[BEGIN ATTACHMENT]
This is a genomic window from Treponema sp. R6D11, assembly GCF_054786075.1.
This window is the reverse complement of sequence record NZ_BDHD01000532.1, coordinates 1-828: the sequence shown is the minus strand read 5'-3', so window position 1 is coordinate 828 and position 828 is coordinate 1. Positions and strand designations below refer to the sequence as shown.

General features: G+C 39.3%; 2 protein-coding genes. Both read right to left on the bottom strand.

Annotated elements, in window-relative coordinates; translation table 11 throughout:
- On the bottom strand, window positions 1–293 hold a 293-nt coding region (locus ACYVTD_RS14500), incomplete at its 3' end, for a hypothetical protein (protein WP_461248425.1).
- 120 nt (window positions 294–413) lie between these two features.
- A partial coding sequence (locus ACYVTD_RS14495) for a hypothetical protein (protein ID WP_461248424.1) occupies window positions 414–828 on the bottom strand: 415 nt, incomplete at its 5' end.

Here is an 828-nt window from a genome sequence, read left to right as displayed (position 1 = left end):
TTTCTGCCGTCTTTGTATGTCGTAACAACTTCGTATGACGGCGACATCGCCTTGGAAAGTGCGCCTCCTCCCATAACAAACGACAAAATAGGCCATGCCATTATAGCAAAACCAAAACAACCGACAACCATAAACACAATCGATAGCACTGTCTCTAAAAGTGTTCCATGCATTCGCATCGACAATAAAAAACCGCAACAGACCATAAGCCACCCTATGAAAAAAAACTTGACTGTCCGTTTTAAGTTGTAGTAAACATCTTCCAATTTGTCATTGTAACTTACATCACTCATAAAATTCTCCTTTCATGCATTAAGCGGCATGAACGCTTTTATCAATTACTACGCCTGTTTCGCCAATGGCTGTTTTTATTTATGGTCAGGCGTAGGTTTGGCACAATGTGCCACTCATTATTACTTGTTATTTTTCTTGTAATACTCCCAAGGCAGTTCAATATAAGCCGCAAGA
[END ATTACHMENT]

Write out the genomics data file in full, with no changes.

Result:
This is a genomic window from Treponema sp. R6D11, assembly GCF_054786075.1.
This window is the reverse complement of sequence record NZ_BDHD01000532.1, coordinates 1-828: the sequence shown is the minus strand read 5'-3', so window position 1 is coordinate 828 and position 828 is coordinate 1. Positions and strand designations below refer to the sequence as shown.

General features: G+C 39.3%; 2 protein-coding genes. Both read right to left on the bottom strand.

Annotated elements, in window-relative coordinates; translation table 11 throughout:
- On the bottom strand, window positions 1–293 hold a 293-nt coding region (locus ACYVTD_RS14500), incomplete at its 3' end, for a hypothetical protein (protein WP_461248425.1).
- 120 nt (window positions 294–413) lie between these two features.
- A partial coding sequence (locus ACYVTD_RS14495) for a hypothetical protein (protein ID WP_461248424.1) occupies window positions 414–828 on the bottom strand: 415 nt, incomplete at its 5' end.

Here is an 828-nt window from a genome sequence, read left to right as displayed (position 1 = left end):
TTTCTGCCGTCTTTGTATGTCGTAACAACTTCGTATGACGGCGACATCGCCTTGGAAAGTGCGCCTCCTCCCATAACAAACGACAAAATAGGCCATGCCATTATAGCAAAACCAAAACAACCGACAACCATAAACACAATCGATAGCACTGTCTCTAAAAGTGTTCCATGCATTCGCATCGACAATAAAAAACCGCAACAGACCATAAGCCACCCTATGAAAAAAAACTTGACTGTCCGTTTTAAGTTGTAGTAAACATCTTCCAATTTGTCATTGTAACTTACATCACTCATAAAATTCTCCTTTCATGCATTAAGCGGCATGAACGCTTTTATCAATTACTACGCCTGTTTCGCCAATGGCTGTTTTTATTTATGGTCAGGCGTAGGTTTGGCACAATGTGCCACTCATTATTACTTGTTATTTTTCTTGTAATACTCCCAAGGCAGTTCAATATAAGCCGCAAGA